It was held at the Erie High School. We had been warned to arrive early. We got there just before 6:30pm and the parking lot in the front of the school was full. We managed to find parking round the back. We followed the crowds - young, old, families with babies and toddlers through the glass doors. 2 Counties were caucusing - Weld County and Boulder County. Weld County was in the cafeteria. We line up to see whether our names are on the lists. Kevin is I'm not. I had been warned that this could happen as I am a first time voter. So we go over to the Site Leader table with some other people who are not on the lists. He is talking on his cell phone. Hard to tell who he is talking to, but he seems to be getting telephonic confirmation of their eligibility. I tell him my story - he okays it, and says that I have to sign an oath of affirmation, and then sign in. We have 3 precincts all caucusing in the same room. We are waved over to a corner of the room were about 20 people are sitting around in a circle. Some are wearing Obama stickers, some have Hillary stickers. We sit down. The Precinct Coordinator is very organized and manages to get everyone to sign up/ register, I get my oath of affirmation completed and then you get a sticker which says:

CAUCUS VOTER PRECINCT 306

Then we start chatting to people sitting around. We have a Hillary supporter on one side of us. We have a long debate why Hillary is a better candidate.

Then Ken the Site Leader starts to speak. The Cafeteria is full. There must be about 150 people there. He is looking a little bewildered. He states that usually they are lucky to get 20 people to show up. Loud cheers and applause.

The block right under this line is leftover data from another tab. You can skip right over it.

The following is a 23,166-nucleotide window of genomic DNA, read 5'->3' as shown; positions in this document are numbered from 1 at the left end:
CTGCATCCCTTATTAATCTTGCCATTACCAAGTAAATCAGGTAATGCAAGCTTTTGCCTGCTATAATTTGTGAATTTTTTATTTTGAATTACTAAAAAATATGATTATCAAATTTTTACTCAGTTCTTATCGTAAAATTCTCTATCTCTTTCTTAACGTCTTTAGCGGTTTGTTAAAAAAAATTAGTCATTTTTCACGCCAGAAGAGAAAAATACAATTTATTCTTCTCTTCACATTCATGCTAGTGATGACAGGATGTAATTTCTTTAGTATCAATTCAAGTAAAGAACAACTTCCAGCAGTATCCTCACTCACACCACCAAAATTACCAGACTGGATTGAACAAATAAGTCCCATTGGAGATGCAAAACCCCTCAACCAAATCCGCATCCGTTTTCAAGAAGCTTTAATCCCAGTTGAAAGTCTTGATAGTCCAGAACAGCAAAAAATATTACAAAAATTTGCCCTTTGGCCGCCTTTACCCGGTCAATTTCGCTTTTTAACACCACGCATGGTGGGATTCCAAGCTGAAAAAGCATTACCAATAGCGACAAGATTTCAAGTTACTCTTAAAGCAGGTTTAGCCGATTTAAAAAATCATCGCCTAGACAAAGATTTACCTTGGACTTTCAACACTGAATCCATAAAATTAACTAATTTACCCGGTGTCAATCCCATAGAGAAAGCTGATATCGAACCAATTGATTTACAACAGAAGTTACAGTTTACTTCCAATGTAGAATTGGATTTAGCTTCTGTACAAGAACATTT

Some precincts haven't registered their voters properly. They get registered. Each precinct is assigned a corner of the room. We are the smallest with 28 people. The other groups are loud and noisy.

Ken the Site Leader recites the rules.

We then start to Caucus:

First step to elect a chair and secretary. Since our Precinct Coordinator appeared so organized we elect her and her assistant.

Then we have a good idea. We group ourselves - Obama supporters to the one side, and Clinton supporters to another.

We take a straw poll. They count it three times.

Obama = 21. Hillary = 7

THen we take the official vote. They have to read each candidates names out including "uncommitted". They take Obama vote, and Hillary.

We then decide on delegates. This is based on a complicated formula. But we are told based on the vote that Obama gets 4 delegates and Hillary gets 1.

We are then asked who wants to be a delegate and who wants to be an alternative. The delegates get sent to the County Convention where they can decide to vote. The votes tonight are non binding, so they can in theory change their votes. Some people volunteer. We ask the candidates whether they promise not to change their minds, they promise, we vote them in.

Then the Chair and Secretary, tally the votes, and write the delegates names down on their forms.

Then the Presidential Caucus is over. Now they tell us they will move on to the Senate Caucus. Since I haven't been following the Senate caucus, we leave the caucus. Once you leave that is it, you cannot be let back in. It is bitterly cold outside as we make a mad dash to our car, and home to Maddie the Cat.


First Iowa now...? Hope has returned to politics

As a first time voter (I got my USA citizenship August 22nd) I am watching the process by which Americans select their our nominees with absolute fascination. I would love to attend a caucus. Amazing to see democracy at work.

We held our breath for the Iowa caucus results and yippee - Obama beat out both Edwards and She Who Seemed Inevitable... First Iowa next New Hampshire.

I've been doing my usual blog surfing to see what the blogosphere is saying about the presidential hopefuls and came across this interesting post from South Africa (linked by Andrew Sullivan.)

Oh, say! Can you see by the dawn’s early light … o’er the land of the free and the home of the brave: hope has returned to politics.

(*What joy it would be to reverse my New Year’s prediction that Hillary Clinton wins the US presidential elections and to see Obama win)